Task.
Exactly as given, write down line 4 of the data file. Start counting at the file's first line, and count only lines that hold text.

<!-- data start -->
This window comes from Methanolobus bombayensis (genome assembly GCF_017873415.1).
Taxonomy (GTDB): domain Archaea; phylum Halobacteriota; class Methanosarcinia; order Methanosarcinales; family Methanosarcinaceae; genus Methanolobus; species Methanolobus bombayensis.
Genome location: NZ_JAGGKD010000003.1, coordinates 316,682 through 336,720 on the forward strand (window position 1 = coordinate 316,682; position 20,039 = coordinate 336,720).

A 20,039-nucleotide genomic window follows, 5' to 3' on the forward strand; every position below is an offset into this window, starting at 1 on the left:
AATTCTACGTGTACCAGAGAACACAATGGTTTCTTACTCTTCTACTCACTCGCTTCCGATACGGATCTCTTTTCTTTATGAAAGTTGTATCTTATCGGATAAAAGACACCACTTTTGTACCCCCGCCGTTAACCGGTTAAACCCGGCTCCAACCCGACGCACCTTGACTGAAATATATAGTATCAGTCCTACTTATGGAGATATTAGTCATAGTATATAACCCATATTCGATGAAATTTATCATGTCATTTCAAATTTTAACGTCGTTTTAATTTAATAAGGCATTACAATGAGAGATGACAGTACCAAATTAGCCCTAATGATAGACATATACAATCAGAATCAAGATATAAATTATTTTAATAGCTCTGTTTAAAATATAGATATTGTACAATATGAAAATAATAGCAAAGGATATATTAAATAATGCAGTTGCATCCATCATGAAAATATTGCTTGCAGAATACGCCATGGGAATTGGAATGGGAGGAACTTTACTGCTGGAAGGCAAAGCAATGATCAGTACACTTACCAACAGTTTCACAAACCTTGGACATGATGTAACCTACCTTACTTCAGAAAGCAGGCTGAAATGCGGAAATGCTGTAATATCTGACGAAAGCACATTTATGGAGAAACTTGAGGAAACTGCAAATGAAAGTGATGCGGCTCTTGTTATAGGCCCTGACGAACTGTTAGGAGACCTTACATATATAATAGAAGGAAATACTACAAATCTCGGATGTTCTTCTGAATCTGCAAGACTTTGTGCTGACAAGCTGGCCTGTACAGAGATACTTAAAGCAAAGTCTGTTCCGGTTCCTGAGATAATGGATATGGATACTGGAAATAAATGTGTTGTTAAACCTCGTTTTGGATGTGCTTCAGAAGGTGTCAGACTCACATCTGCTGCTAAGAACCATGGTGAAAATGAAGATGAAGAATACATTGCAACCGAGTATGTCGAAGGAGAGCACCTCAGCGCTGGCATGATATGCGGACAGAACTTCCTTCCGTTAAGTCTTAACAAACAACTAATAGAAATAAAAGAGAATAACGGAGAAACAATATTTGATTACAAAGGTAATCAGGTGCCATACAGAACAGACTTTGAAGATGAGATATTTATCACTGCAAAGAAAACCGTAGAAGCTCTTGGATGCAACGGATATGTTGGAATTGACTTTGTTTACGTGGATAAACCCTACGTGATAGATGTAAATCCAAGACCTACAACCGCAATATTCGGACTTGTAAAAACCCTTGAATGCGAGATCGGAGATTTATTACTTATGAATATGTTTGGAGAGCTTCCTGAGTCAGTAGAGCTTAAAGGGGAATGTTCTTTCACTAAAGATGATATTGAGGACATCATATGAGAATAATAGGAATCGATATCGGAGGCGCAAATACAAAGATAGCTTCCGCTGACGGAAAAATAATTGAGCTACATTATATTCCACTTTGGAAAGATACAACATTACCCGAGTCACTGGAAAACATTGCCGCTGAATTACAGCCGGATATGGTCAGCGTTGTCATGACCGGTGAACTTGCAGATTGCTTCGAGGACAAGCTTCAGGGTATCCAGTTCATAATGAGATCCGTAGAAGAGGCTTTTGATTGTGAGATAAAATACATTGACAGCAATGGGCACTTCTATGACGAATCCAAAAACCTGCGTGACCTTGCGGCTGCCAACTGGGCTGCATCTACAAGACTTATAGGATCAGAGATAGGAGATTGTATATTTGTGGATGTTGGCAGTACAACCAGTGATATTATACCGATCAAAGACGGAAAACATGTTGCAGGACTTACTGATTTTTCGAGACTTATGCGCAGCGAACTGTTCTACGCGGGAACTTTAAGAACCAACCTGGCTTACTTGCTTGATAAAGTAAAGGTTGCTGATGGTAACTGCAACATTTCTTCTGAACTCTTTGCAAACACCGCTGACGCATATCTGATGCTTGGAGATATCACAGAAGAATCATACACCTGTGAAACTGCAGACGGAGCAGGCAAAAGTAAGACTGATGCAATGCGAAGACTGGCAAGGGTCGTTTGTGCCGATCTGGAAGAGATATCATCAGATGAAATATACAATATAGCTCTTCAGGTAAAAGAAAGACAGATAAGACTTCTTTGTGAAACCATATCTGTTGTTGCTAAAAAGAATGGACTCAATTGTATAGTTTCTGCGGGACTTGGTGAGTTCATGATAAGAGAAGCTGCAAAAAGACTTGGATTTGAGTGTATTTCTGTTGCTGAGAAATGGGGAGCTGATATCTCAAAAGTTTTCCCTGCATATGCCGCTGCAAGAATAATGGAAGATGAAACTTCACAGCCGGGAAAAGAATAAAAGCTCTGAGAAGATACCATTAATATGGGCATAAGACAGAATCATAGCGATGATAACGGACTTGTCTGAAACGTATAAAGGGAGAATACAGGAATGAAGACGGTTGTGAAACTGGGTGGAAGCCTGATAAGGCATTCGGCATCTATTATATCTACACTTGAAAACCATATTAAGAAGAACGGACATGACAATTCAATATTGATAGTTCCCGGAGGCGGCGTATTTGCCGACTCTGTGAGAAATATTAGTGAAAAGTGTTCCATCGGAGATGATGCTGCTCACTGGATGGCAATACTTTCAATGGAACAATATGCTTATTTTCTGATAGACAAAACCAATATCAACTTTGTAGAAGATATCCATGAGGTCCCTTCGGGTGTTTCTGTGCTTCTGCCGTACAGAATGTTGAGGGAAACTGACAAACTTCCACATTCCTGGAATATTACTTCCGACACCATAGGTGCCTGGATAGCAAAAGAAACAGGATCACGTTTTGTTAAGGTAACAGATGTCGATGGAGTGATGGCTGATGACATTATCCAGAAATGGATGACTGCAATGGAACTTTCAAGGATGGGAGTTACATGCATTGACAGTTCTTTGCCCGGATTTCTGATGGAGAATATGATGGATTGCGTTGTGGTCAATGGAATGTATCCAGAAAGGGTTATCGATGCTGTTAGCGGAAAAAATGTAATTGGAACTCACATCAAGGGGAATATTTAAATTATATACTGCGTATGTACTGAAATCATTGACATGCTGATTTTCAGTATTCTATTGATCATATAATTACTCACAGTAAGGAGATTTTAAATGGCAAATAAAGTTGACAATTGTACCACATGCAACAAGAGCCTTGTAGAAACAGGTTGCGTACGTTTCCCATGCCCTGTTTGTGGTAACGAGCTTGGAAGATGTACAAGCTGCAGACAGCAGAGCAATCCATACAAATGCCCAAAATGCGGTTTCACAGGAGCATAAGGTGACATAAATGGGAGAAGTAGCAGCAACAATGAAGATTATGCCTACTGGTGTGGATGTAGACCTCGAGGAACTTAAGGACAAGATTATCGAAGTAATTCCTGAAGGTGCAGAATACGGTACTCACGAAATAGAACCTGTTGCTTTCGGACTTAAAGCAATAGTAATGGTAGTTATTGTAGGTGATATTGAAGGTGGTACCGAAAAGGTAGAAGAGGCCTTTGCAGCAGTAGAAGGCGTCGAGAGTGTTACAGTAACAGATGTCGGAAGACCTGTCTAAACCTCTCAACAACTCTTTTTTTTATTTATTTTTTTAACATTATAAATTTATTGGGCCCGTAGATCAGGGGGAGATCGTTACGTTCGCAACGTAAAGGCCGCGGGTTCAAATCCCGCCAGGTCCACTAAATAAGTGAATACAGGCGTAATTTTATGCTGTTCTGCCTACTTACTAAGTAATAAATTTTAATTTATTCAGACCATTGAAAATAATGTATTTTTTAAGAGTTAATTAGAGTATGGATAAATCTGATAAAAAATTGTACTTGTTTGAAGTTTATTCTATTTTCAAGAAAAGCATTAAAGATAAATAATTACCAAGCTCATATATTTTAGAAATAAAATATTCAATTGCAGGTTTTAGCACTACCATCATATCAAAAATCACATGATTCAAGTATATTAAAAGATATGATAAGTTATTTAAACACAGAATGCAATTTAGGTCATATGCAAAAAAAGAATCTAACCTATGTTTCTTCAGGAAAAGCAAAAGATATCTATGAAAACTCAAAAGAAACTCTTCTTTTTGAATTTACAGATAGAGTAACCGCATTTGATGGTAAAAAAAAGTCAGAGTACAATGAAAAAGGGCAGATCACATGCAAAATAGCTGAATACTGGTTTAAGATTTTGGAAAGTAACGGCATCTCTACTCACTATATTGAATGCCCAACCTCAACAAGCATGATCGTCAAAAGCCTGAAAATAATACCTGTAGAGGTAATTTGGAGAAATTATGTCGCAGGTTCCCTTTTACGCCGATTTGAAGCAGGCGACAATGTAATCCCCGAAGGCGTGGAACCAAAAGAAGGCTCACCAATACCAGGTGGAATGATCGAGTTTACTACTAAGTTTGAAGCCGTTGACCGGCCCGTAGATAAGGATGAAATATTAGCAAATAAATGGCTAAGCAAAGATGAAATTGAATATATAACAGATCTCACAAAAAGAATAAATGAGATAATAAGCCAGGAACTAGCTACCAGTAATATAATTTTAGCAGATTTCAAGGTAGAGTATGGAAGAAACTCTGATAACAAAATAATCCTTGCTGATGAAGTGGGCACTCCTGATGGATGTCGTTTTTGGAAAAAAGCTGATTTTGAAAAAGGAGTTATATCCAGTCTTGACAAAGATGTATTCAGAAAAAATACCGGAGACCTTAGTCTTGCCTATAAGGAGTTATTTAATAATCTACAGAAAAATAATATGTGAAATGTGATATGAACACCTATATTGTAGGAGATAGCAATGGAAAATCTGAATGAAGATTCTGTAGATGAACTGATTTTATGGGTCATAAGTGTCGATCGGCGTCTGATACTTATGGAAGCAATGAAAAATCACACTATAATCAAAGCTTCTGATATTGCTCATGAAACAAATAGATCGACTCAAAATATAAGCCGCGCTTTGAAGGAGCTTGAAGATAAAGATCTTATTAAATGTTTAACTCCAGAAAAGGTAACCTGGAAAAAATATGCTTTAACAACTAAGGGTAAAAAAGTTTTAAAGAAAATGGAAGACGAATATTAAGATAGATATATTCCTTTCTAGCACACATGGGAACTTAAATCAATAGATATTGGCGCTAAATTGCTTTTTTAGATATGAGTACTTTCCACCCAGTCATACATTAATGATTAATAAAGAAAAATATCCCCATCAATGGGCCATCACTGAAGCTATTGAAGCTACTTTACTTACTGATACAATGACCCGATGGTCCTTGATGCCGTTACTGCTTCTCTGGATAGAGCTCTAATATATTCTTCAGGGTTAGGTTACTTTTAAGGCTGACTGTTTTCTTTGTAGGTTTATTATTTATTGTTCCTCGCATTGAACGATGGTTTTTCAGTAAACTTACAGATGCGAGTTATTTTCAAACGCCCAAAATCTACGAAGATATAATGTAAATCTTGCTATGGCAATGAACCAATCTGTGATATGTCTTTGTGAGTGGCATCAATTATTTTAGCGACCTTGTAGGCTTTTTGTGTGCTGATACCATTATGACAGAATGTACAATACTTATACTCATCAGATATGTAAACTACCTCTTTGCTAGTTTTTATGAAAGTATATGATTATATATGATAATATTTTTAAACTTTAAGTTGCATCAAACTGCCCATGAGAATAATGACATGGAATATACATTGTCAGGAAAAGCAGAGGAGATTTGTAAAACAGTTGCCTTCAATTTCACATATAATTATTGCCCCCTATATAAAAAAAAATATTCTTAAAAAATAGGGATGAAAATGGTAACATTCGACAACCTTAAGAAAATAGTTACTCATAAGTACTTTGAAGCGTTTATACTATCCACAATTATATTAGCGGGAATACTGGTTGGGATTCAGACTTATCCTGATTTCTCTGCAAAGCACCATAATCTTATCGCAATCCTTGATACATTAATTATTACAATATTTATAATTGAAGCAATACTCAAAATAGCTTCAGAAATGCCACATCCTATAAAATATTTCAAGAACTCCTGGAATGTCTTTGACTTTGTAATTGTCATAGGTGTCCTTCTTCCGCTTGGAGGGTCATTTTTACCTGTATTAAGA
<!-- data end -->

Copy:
A 20,039-nucleotide genomic window follows, 5' to 3' on the forward strand; every position below is an offset into this window, starting at 1 on the left: